Vote Expected Next Month On Plan To Rezone 73 Blocks For New Skyscrapers

NEW YORK (CBSNewYork) — Mayor Michael Bloomberg has been thinking big even as his time at City Hall nears its end, pushing the City Council to approve a rezoning plan that could bring a new generation of skyscrapers to the area around Grand Central Station.

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As CBS 2’s Tony Aiello reported, city planners believe the buildings of Midtown East are showing their age, and they are falling out of favor with A-list tenants.

“It’s been frozen in time, because we downzoned this area,” said Director of City Planning Amanda Burden. “There’s been only one building built in the last 20 years. That’s not right, and that will hurt our economy for the long run.”

Burden is one of the architects of an ambitious effort to rezone 73 blocks of Midtown East to make it much easier for developers to build modern skyscrapers.

For instance, at the corner of 42nd Street and Madison Avenue, SL Green Realty Corp. wants to tear down a group of short, dowdy buildings and replace them with a 65-story glass and steel tower.

“It will refresh the area, and keep it attractive to world-class companies,” Burden said.

But at a Tuesday City Council hearing, opponents complained that the rezoning plan will squeeze more people into already crowded streets and subways. They want a plan to improve infrastructure before opening the door for skyscrapers.

“The plan was developed with the landlords and developers in mind as a first priority,” said Terrence O’Neal of Manhattan Community Board 6.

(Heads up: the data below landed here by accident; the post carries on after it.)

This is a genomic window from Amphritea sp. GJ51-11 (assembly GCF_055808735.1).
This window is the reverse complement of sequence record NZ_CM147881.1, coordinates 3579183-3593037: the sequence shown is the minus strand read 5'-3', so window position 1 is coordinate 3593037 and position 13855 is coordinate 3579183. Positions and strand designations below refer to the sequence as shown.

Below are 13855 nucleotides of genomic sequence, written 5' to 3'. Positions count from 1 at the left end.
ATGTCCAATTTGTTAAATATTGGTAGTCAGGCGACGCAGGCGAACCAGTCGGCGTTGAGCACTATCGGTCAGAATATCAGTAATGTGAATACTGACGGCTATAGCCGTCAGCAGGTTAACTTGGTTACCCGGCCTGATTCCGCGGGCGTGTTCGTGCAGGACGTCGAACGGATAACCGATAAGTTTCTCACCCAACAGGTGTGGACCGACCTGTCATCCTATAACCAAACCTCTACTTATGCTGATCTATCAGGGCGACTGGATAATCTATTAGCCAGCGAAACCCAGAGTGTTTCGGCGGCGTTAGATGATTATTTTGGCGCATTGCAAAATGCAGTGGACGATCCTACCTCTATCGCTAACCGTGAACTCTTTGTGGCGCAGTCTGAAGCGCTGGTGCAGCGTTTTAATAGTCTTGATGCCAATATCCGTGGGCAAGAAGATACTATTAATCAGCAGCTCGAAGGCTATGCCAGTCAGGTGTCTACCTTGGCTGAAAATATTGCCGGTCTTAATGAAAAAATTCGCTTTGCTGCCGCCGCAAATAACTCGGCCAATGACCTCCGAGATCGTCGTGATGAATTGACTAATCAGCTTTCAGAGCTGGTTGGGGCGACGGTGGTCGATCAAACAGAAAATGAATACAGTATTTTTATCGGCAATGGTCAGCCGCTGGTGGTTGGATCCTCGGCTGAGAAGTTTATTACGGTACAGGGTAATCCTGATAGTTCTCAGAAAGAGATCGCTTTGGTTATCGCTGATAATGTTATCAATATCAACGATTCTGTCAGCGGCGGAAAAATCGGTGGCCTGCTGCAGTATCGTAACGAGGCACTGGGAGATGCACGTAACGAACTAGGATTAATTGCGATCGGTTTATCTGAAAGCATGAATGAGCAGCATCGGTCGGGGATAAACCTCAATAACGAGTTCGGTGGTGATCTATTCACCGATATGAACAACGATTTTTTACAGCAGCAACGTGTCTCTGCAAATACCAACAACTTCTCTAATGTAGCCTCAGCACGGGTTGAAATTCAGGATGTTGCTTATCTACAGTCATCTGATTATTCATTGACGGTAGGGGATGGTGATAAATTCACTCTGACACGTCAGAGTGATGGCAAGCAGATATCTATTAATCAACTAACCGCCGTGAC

Critics also believe the administration is trying to rush the rezoning through the City Council, in order to burnish Mayor Bloomberg’s legacy before he leaves office in about 70 days.

“This whole ‘chicken little, the sky is falling if we don’t do it in this administration’ does not convince us,” said Lola Finkelstein of Community Board 5.

State Sens. Brad Hoylman (D-Manhattan) and Liz Krueger (D-Manhattan) protested the plan earlier this month, saying the city needs to slow down and get it right.

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“This is the heart of Midtown. This is the historic Grand Central area, with so many residents, commuters, phenomenal historic buildings,” Krueger said on Oct. 1.

And, Krueger went on, the city cannot rush the plan through because Mayor Michael Bloomberg is “on a timeline for checking out of City Hall.”

Hoylman called the plan “quacking from a lame duck administration.”

“The plan is riddled with exceptions and outright gifts to the real estate industry – a fire sale on air rights far below market value; exceptions that allow certain well-connected developers to build early,” he said. “We need a seismic shift in the goals of this plan. The public needs to be paramount.”

The lawmakers also said the current proposal would leave $363 million on the table that could instead be used for transportation improvements.

But the plan has strong support from many construction unions. The leading candidates for mayor also have been generally supportive.

The Bloomberg administration has been trying to sweeten the pot, convincing developers to foot $100 million for improvements around Grand Central if the plan is improved.

The area up for rezoning is bounded by East 39th Street on the south, East 57th Street on the north, Second and Third avenues on the east, and a line 150 feet east of Fifth Avenue on the west.

A vote on the plan is expected in November.

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